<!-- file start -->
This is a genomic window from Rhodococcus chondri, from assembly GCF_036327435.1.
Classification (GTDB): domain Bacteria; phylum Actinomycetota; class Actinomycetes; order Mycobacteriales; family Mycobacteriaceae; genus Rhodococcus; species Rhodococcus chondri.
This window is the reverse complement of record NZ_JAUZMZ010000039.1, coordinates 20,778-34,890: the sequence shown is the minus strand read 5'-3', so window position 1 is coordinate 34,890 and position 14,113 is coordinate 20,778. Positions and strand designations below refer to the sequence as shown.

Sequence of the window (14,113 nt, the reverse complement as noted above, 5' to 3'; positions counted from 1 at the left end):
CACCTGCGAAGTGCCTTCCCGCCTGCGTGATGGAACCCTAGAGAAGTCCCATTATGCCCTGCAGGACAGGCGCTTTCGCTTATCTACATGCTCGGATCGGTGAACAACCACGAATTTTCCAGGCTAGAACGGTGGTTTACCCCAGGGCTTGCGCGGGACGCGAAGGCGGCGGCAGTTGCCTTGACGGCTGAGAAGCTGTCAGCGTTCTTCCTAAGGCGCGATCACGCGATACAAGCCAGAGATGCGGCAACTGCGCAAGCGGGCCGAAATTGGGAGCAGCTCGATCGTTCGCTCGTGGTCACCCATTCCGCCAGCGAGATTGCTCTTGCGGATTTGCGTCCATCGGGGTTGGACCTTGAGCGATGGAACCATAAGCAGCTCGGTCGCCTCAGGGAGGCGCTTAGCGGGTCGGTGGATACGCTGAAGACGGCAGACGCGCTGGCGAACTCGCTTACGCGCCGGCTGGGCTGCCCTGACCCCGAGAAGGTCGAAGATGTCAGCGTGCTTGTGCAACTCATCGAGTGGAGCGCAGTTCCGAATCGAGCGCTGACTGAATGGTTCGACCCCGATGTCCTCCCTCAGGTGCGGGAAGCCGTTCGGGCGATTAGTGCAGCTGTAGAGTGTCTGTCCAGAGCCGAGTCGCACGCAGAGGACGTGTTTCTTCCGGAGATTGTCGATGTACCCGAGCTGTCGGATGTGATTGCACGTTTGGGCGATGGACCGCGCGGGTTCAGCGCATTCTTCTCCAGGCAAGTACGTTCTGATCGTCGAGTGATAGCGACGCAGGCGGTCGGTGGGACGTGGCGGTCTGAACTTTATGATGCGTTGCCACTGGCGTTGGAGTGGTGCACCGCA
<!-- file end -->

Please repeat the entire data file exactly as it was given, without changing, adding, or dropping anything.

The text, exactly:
This is a genomic window from Rhodococcus chondri, from assembly GCF_036327435.1.
Classification (GTDB): domain Bacteria; phylum Actinomycetota; class Actinomycetes; order Mycobacteriales; family Mycobacteriaceae; genus Rhodococcus; species Rhodococcus chondri.
This window is the reverse complement of record NZ_JAUZMZ010000039.1, coordinates 20,778-34,890: the sequence shown is the minus strand read 5'-3', so window position 1 is coordinate 34,890 and position 14,113 is coordinate 20,778. Positions and strand designations below refer to the sequence as shown.

Sequence of the window (14,113 nt, the reverse complement as noted above, 5' to 3'; positions counted from 1 at the left end):
CACCTGCGAAGTGCCTTCCCGCCTGCGTGATGGAACCCTAGAGAAGTCCCATTATGCCCTGCAGGACAGGCGCTTTCGCTTATCTACATGCTCGGATCGGTGAACAACCACGAATTTTCCAGGCTAGAACGGTGGTTTACCCCAGGGCTTGCGCGGGACGCGAAGGCGGCGGCAGTTGCCTTGACGGCTGAGAAGCTGTCAGCGTTCTTCCTAAGGCGCGATCACGCGATACAAGCCAGAGATGCGGCAACTGCGCAAGCGGGCCGAAATTGGGAGCAGCTCGATCGTTCGCTCGTGGTCACCCATTCCGCCAGCGAGATTGCTCTTGCGGATTTGCGTCCATCGGGGTTGGACCTTGAGCGATGGAACCATAAGCAGCTCGGTCGCCTCAGGGAGGCGCTTAGCGGGTCGGTGGATACGCTGAAGACGGCAGACGCGCTGGCGAACTCGCTTACGCGCCGGCTGGGCTGCCCTGACCCCGAGAAGGTCGAAGATGTCAGCGTGCTTGTGCAACTCATCGAGTGGAGCGCAGTTCCGAATCGAGCGCTGACTGAATGGTTCGACCCCGATGTCCTCCCTCAGGTGCGGGAAGCCGTTCGGGCGATTAGTGCAGCTGTAGAGTGTCTGTCCAGAGCCGAGTCGCACGCAGAGGACGTGTTTCTTCCGGAGATTGTCGATGTACCCGAGCTGTCGGATGTGATTGCACGTTTGGGCGATGGACCGCGCGGGTTCAGCGCATTCTTCTCCAGGCAAGTACGTTCTGATCGTCGAGTGATAGCGACGCAGGCGGTCGGTGGGACGTGGCGGTCTGAACTTTATGATGCGTTGCCACTGGCGTTGGAGTGGTGCACCGCA